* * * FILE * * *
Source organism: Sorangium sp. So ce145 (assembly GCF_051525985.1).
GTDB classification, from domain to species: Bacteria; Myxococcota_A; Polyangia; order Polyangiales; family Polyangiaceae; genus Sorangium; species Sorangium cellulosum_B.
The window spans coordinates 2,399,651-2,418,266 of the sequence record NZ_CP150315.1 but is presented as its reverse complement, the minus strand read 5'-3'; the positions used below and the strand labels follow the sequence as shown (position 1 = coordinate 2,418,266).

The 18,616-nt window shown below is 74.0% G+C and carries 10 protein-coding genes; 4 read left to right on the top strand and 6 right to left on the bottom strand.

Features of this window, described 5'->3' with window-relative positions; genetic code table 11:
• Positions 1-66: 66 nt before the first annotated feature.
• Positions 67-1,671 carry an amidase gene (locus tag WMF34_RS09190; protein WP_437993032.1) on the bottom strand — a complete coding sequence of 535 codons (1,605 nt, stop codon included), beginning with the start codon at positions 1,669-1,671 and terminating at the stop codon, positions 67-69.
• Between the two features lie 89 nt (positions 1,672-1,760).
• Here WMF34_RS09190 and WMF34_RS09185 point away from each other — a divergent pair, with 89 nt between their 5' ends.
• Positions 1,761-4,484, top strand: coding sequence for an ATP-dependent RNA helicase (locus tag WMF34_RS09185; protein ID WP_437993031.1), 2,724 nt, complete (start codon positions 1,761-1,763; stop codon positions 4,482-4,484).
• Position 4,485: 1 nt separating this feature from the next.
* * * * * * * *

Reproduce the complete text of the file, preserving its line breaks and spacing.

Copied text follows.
Source organism: Sorangium sp. So ce145 (assembly GCF_051525985.1).
GTDB classification, from domain to species: Bacteria; Myxococcota_A; Polyangia; order Polyangiales; family Polyangiaceae; genus Sorangium; species Sorangium cellulosum_B.
The window spans coordinates 2,399,651-2,418,266 of the sequence record NZ_CP150315.1 but is presented as its reverse complement, the minus strand read 5'-3'; the positions used below and the strand labels follow the sequence as shown (position 1 = coordinate 2,418,266).

The 18,616-nt window shown below is 74.0% G+C and carries 10 protein-coding genes; 4 read left to right on the top strand and 6 right to left on the bottom strand.

Features of this window, described 5'->3' with window-relative positions; genetic code table 11:
• Positions 1-66: 66 nt before the first annotated feature.
• Positions 67-1,671 carry an amidase gene (locus tag WMF34_RS09190; protein WP_437993032.1) on the bottom strand — a complete coding sequence of 535 codons (1,605 nt, stop codon included), beginning with the start codon at positions 1,669-1,671 and terminating at the stop codon, positions 67-69.
• Between the two features lie 89 nt (positions 1,672-1,760).
• Here WMF34_RS09190 and WMF34_RS09185 point away from each other — a divergent pair, with 89 nt between their 5' ends.
• Positions 1,761-4,484, top strand: coding sequence for an ATP-dependent RNA helicase (locus tag WMF34_RS09185; protein ID WP_437993031.1), 2,724 nt, complete (start codon positions 1,761-1,763; stop codon positions 4,482-4,484).
• Position 4,485: 1 nt separating this feature from the next.